The Navy last week entered the Barents Sea in international waters off the coast of Russia. It was the first time a U.S. surface ship has entered the Barents Sea since the mid-1980s.
Because of the unusual nature of this patrol, the U.S. alerted Russia in advance “to avoid misperceptions, reduce risk, and prevent inadvertent escalation.”
The May 4 patrol was a much-needed freedom of navigation operation in the Arctic. These operations by U.S. naval and air forces “reinforce internationally recognized rights and freedoms by challenging excessive maritime claims,” as a report by Harvard Kennedy School’s Belfer Center for Science and International Affairs put it.
The specific mission was significant for two reasons.
First, although freedom of navigation operations are somewhat common in the South China Sea, one has not occurred in the Barents Sea since the Cold War.
A recent Heritage Foundation report recommended that the Navy increase those operations in the Arctic to improve its ability to operate in harsh conditions, as well as ensuring freedom of the seas. Also, those operations in the Arctic region are a visible U.S. commitment to the security and stability in the region.
The timing also was noteworthy. While the world is dealing with the COVID-19 pandemic, the Navy’s Barents Sea operation demonstrated that the U.S. military remains capable and ready.
The second reason that the operation was significant is that it was performed jointly with the United Kingdom. Although the U.K. is not an Arctic nation itself, it is the closest non-Arctic country to the Arctic Circle, making it a key player in the region. In recent years, the U.K. has been increasing its Arctic focus.
By participating in freedom of navigation operations with the United States, the U.K. showed it also takes the Arctic seriously and sent a message it remains a major power after exiting the European Union. The U.K.’s participation is also another great example of the Anglo-American “special relationship,” which has its origins in U.S.-U.K. military cooperations during World War II.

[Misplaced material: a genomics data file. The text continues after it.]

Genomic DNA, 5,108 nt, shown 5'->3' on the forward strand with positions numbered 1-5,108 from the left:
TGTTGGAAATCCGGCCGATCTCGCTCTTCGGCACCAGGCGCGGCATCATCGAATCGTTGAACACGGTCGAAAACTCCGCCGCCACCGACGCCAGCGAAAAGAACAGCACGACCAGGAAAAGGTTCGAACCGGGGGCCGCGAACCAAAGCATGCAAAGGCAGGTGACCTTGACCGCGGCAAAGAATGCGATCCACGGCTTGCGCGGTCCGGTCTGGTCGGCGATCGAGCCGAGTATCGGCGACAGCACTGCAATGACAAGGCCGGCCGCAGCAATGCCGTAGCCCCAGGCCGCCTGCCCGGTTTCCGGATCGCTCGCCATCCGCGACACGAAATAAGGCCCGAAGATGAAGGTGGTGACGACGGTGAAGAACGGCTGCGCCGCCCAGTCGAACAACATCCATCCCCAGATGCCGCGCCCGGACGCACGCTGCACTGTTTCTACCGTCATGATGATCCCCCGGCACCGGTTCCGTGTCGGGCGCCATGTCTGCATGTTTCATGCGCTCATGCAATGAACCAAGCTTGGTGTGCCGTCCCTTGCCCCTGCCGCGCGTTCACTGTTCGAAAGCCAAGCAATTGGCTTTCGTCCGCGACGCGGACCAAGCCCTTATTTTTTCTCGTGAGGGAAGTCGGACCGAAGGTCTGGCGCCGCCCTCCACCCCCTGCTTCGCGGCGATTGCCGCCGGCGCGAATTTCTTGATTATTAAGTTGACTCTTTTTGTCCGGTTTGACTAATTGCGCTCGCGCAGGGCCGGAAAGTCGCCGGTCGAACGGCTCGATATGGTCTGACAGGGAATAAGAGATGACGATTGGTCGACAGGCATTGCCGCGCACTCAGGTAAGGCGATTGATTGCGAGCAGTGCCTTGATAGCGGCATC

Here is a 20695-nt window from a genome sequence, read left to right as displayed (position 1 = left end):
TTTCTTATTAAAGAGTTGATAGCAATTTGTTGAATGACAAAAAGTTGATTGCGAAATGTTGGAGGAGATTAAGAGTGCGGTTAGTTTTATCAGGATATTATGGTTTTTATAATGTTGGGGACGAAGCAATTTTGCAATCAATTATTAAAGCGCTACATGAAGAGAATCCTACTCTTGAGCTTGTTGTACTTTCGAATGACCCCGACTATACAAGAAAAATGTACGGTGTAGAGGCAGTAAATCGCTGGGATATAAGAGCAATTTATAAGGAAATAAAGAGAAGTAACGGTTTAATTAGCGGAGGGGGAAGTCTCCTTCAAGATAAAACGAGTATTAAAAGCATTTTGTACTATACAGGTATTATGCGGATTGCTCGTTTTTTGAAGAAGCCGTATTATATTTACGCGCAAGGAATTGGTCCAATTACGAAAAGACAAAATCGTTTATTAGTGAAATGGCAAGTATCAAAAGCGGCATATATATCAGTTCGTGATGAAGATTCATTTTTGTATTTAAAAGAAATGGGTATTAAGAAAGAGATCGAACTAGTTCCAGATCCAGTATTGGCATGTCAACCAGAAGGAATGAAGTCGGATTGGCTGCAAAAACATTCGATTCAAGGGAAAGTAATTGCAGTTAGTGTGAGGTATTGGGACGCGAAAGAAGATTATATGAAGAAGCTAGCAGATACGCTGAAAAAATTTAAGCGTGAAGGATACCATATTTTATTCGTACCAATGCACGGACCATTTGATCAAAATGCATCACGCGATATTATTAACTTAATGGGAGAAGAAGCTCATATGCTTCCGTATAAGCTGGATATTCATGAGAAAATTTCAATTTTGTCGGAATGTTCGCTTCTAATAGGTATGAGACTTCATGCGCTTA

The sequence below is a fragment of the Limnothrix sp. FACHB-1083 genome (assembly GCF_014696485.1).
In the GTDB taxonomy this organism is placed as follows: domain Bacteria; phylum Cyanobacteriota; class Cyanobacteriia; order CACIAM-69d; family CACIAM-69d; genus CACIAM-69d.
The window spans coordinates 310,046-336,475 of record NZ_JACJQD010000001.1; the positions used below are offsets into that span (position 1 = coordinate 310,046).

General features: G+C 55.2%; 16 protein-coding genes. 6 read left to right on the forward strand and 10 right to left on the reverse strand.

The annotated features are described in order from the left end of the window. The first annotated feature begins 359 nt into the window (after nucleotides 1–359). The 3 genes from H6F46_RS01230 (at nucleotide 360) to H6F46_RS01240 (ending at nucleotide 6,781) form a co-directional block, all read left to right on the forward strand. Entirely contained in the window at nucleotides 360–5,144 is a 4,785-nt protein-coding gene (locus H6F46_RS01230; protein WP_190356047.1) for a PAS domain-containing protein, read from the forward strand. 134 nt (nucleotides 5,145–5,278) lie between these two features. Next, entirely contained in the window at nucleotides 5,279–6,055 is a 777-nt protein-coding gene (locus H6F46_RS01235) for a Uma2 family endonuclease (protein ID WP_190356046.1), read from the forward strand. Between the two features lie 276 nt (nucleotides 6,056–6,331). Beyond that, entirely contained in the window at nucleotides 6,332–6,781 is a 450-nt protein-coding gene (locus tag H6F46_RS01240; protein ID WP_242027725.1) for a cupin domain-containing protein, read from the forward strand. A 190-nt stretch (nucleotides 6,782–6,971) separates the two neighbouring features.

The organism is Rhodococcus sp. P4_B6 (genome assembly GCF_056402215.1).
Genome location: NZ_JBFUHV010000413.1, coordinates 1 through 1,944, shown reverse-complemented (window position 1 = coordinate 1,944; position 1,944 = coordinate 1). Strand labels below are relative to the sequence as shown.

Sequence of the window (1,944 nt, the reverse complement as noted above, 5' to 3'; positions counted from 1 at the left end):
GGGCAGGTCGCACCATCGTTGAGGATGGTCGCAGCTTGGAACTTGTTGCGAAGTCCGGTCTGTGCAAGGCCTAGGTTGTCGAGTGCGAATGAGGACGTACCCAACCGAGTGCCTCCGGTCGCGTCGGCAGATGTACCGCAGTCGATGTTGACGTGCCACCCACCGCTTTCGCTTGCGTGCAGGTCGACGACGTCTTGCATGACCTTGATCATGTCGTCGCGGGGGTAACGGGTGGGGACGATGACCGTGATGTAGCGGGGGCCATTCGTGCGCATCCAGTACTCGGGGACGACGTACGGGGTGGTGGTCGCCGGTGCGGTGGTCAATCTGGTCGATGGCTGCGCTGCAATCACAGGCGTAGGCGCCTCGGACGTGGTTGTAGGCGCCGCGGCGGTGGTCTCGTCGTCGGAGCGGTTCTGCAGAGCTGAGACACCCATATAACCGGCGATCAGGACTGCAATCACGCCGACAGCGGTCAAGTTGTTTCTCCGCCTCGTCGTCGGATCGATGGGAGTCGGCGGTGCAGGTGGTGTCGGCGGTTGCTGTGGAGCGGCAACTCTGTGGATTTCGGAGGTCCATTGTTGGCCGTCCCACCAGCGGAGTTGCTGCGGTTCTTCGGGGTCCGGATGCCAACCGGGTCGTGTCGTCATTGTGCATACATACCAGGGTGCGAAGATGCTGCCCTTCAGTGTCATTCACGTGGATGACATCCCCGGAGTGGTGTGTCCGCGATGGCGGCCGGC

The 2017 National Security Strategy focuses on the return of big-power competition. That’s why China’s and Russia’s actions in the Arctic need to be watched.
In its official Arctic strategy published last year, China claimed to be a “near-Arctic state,” despite the fact that at the closest point, it is more than 800 nautical miles from the Arctic Circle. Creating opportunities for scientific research, military capability, and access to more natural resources are important factors in China’s recent interest in the Arctic, but its biggest motivation is economic growth.
A term also coined from the official “Arctic strategy” is the “polar silk road,” insinuating significant economic prosperity from the creation of new Arctic shipping routes and infrastructure projects. As of now, it appears that China’s interests and actions in the Arctic are solely economic, rather than for security.
Russia, on the other hand, has its eyes on militarization. The past few years have seen a heavy increase in Arctic bases, nuclear icebreakers, and military training activities.
In May 2017, Russia announced that its buildup of the Northern Fleet’s nuclear capacity is intended to phase NATO out of the Arctic.
More recently, former Russian Prime Minister Dmitry Medvedev approved Plan NSR, a detailed, 15-year blueprint to make Russia more mobile, resourceful, and powerful in the Arctic. That includes building at least 40 new Arctic vessels, upgrading several civilian airports to military bases, and increasing cargo flow through the northern sea route by at least 80 million tons.
Perhaps the next U.S.-led freedom of navigation mission above the Arctic Circle could take place along the northern sea route in international waters. France did that in September 2018 in response to increased Russian militarization in the region.
As the ice reduces for the summer months, another good opportunity for those operations will arise in the northern sea route.
The recent freedom of navigation operation is a step in the right direction, but more needs to be done, especially considering Russia’s and China’s increasing role in the region.
This piece originally appeared in The Daily Signal